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In this article, learn how to freeze string cheese sticks for optimal results.
With five kids, my household has gone through a lot of string cheese over the years!
It’s portable. It’s high in protein. It can be eaten with your hands. And in my humble opinion, it is a much better option than processed sugary snacks.
So unless you have a dairy allergy or just don’t like it, string cheese is a great option for your cost-effective kitchen.
I’ve often been asked often, “Can you freeze string cheese?” So today, I want to walk you through what I know about freezing string cheese sticks.
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Can You Freeze String Cheese?
Yes, you can freeze string cheese! The method of freezing string cheese will vary depending on whether you’re freezing blocks of string cheese or individually packed string cheese.
While it is perfectly safe to freeze string cheese, some people refuse to freeze it. The reason is due to the quality of the string cheese once thawed. Some hate it, others find it tastes fine to them. Either way, it is still safe to consume!
What I have personally found is that your results may vary depending on the brand of string cheese, how the string cheese was frozen, and long it was frozen.
So let’s take a more detailed look into string cheese so you can maximize your chances of still enjoying your thawed string cheese.
What Is String Cheese?
In the U.S., string cheese is generally made from whole fat or part-skim mozzarella or from a combination of mozzarella and cheddar.
It gets its name due to the fact that the cheese peels apart in strings or strips when removed from a larger block.
In most grocery stores, you’ll find mozzarella cheese sticks or a combination of mozzarella and cheddar cheese sticks.
Both of these varieties of string cheese have a fairly long shelf-life in the fridge but can be frozen.
How To Freeze Individually Packed String Cheese?
String cheese is usually bought in vacuum-sealed, individually wrapped sticks of cheese.
With individually wrapped sticks, you can freeze them in their original packaging and remove each piece as needed.
Tip: If you want to jot down the date you froze the cheese sticks, use a black sharpie!
How To Freeze Blocks Of String Cheese?
Although not as common as individual sticks of string cheese, it can sometimes be found in large blocks.
If you do purchase a large block of string cheese, it can also be frozen but the process is a bit more time-consuming.
With large blocks of cheese, you have several options. You could choose to freeze the block whole or slice it up and then freeze it into individual pieces.
Either way, you need to wrap the string cheese portions in a layer of plastic wrap or aluminum foil making sure to get out all the air then place the wrapped cheese in a plastic or reusable freezer bag.
You do not want air to get to your cheese. Air will dry out your cheese and allow freezer burn to set it. It’s best to use plastic wrap or aluminum foil as the first layer.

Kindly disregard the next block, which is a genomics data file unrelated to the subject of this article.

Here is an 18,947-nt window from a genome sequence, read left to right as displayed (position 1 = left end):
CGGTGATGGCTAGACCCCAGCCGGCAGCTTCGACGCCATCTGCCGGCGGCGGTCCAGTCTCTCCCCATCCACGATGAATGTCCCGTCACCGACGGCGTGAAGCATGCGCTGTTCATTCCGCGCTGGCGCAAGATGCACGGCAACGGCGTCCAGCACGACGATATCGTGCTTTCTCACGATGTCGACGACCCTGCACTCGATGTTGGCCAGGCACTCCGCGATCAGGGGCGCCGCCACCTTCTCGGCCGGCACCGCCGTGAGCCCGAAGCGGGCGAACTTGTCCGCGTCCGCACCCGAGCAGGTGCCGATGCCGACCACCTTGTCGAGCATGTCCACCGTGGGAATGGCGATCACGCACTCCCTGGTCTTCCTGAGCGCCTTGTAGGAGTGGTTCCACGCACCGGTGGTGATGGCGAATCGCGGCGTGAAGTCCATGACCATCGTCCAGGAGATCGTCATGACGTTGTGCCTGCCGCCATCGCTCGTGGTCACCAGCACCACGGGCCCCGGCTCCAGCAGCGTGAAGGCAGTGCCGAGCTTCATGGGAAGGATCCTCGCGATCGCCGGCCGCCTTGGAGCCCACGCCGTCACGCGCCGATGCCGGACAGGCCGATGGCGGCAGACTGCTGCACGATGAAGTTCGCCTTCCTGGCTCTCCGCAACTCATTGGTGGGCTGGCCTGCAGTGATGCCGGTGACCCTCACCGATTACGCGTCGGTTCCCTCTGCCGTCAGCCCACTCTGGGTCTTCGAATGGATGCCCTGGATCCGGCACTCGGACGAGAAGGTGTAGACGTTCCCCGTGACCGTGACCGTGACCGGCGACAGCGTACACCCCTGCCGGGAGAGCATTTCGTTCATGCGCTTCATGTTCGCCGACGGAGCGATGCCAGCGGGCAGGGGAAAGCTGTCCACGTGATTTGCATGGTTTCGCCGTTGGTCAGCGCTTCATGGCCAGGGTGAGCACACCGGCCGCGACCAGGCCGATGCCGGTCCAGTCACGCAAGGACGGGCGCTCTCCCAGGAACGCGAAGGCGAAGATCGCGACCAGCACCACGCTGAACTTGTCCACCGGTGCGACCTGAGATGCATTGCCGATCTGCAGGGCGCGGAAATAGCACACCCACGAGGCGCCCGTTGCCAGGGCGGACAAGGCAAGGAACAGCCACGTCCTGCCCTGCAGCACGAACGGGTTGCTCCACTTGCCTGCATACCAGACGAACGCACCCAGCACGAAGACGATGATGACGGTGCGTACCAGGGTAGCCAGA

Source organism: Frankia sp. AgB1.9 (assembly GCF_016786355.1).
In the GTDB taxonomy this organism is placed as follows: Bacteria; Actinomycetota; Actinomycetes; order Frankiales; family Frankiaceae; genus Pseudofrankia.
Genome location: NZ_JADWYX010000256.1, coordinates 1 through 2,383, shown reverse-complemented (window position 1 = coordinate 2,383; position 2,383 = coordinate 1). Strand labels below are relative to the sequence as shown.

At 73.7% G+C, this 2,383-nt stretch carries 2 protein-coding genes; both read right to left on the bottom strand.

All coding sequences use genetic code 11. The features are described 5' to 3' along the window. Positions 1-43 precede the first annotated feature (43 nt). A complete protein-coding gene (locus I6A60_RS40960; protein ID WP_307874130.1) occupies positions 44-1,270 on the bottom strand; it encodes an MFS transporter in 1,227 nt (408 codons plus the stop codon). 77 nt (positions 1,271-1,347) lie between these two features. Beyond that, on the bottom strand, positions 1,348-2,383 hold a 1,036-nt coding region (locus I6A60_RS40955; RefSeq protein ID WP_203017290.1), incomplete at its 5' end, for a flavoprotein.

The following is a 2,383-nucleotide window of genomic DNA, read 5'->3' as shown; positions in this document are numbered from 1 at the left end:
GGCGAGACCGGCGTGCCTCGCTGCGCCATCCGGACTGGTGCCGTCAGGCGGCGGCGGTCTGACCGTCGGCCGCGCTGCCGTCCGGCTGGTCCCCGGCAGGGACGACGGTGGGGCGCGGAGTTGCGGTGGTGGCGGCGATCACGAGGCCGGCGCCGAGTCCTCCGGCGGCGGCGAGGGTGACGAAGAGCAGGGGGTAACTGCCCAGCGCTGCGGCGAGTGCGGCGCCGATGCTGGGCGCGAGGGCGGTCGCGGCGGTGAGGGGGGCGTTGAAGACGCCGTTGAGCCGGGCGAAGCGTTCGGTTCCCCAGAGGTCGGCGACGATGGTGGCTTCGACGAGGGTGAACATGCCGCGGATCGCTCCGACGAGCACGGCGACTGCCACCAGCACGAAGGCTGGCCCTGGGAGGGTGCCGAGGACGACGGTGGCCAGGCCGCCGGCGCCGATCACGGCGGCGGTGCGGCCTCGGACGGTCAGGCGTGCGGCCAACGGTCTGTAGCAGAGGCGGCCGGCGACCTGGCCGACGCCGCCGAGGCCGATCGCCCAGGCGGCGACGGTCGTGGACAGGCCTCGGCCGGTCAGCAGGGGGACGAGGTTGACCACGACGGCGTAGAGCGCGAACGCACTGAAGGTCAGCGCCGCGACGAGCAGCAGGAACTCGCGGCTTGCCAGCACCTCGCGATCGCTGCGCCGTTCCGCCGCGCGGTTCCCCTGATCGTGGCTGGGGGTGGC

After double-wrapping your string cheese portions, you want to be sure to date it the day it was frozen.
How Long Can String Cheese Be Frozen?
To preserve the best quality, thaw, and consume your string cheese within two to three months of freezing.
But if your string cheese gets buried and you don’t find it until months later, it will still be safe to eat but the quality may not be as good as it may have suffered freezer burn or undergone texture changes.
How To Thaw Frozen String Cheese For Best Results?
String cheese is best thawed in the refrigerator or in your lunch box.
Depending on what time you will eat lunch, you may be able to pull the string cheese from the freezer in the morning and have it thawed in your lunch box by lunchtime.
You will need to experiment to see if this works for you. If your string cheese doesn’t thaw by lunchtime then defrost it overnight in the fridge.
Does Freezing String Cheese Lower Its Nutritional Value?
No, freezing string cheese does not lower its nutritional value.
Why Does String Cheese Freeze Better Than Other Kinds Of Cheese?
Many types of cheese are difficult to freeze successfully because of their high water content.
Fortunately, string cheese is considered a low water content cheese which makes it easier to freeze.
Cheese with low water content is able to keep its consistently better than high water cheeses, even upon thawing.
Final Thoughts From Cost-Effective Kitchen
If you’ve never frozen string cheese, I would suggest you take a few sticks and freeze them for a few weeks. Once it has been frozen and thawed, see if anyone complains about the texture or taste. If they don’t, you should be good to freeze.
With that said, I have had some batches and brands that taste almost identical once frozen and thawed and others that weren’t very good when thawed. They weren’t quite as stringy and crumbled.
I would suggest you try freezing and thawing a small amount of each brand you buy just to be sure you like the results before freezing a large amount!
Also, experiment with mozzarella sticks as well as cheddar cheese sticks as your results may vary. Oh, and don’t forget to experiment with a block of string cheese as well.
Until next time…